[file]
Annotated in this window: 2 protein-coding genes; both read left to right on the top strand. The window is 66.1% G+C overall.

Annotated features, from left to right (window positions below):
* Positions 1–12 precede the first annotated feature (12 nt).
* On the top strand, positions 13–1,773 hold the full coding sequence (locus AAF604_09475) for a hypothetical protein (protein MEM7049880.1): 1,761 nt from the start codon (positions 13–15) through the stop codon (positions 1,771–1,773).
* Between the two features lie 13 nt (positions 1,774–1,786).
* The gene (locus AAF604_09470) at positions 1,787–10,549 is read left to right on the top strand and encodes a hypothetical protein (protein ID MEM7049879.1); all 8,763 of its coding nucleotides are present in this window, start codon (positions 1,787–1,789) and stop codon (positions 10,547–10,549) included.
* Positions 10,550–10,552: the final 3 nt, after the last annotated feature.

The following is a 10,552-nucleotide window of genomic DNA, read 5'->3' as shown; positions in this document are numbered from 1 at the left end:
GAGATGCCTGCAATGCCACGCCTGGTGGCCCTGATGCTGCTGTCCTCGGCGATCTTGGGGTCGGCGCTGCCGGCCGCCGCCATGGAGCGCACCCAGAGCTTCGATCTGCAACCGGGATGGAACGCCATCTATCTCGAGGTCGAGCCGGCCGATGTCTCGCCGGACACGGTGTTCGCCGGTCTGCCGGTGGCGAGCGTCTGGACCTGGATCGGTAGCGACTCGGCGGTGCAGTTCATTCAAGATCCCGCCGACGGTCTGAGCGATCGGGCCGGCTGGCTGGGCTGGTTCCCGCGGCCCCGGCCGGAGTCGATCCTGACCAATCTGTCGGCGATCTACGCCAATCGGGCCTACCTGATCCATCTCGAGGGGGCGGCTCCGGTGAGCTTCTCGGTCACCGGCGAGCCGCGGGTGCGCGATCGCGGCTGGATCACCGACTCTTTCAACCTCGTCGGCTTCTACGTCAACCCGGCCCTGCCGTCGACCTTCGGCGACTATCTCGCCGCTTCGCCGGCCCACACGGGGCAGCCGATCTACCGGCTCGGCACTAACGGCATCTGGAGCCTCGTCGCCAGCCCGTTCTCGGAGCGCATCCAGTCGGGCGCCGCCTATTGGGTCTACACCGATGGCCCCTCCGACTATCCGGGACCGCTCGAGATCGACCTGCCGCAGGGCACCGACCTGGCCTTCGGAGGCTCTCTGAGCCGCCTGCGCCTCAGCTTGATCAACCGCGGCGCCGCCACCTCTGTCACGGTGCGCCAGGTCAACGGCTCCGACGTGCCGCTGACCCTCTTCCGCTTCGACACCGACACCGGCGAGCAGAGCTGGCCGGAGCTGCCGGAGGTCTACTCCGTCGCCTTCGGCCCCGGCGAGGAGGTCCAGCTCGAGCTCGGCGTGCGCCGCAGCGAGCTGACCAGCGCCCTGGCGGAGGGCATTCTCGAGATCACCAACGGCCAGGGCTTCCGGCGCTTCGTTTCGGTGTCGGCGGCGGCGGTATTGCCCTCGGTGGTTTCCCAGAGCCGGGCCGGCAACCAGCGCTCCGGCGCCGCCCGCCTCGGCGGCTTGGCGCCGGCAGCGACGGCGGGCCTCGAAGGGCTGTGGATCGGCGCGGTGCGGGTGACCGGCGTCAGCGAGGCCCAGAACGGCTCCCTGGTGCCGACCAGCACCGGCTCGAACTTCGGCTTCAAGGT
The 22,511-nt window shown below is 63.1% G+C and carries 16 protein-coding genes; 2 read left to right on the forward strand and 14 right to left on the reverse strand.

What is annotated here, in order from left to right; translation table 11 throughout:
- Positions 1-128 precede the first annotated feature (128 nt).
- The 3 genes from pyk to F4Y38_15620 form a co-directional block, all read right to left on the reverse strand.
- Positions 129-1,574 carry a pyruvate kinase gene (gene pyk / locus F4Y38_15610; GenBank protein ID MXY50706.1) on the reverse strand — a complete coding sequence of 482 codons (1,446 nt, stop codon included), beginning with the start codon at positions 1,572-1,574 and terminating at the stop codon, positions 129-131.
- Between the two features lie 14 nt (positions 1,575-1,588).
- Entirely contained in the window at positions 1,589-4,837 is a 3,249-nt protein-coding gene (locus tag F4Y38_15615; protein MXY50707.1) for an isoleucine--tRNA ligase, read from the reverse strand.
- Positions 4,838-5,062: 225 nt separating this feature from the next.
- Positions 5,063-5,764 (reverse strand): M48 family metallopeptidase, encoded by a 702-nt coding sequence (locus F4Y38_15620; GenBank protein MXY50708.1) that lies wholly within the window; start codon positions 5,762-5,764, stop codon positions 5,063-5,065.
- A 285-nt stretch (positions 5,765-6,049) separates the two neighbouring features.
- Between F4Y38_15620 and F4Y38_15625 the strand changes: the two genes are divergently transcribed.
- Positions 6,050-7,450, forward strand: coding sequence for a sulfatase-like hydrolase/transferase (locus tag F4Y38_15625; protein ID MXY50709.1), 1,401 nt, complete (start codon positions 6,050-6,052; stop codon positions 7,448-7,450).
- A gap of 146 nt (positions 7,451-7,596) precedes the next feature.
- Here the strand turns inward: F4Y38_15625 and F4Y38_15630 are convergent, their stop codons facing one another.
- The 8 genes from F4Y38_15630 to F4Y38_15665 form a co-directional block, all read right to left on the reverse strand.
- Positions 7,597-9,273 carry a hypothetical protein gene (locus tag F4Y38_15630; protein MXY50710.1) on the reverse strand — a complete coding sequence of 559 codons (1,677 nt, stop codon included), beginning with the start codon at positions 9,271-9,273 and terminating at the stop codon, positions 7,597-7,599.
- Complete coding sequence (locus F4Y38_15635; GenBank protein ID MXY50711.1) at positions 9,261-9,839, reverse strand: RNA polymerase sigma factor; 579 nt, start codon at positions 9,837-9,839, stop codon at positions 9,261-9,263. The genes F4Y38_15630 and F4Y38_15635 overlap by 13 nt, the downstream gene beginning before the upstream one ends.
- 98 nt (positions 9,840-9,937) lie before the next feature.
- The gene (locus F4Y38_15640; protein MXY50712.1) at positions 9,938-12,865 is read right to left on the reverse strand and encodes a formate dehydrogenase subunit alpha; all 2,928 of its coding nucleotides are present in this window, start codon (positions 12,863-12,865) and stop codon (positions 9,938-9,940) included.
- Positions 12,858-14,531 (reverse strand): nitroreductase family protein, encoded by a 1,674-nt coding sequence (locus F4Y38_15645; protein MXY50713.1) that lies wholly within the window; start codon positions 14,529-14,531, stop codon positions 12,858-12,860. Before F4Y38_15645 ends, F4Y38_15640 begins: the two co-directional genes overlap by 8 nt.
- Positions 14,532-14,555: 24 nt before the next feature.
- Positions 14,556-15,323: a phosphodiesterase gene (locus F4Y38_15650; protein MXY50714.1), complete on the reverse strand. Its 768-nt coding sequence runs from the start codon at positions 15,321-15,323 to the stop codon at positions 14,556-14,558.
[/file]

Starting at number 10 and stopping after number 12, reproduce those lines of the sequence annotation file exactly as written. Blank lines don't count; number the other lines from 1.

The 22,511-nt window shown below is 63.1% G+C and carries 16 protein-coding genes; 2 read left to right on the forward strand and 14 right to left on the reverse strand.

What is annotated here, in order from left to right; translation table 11 throughout:
- Positions 1-128 precede the first annotated feature (128 nt).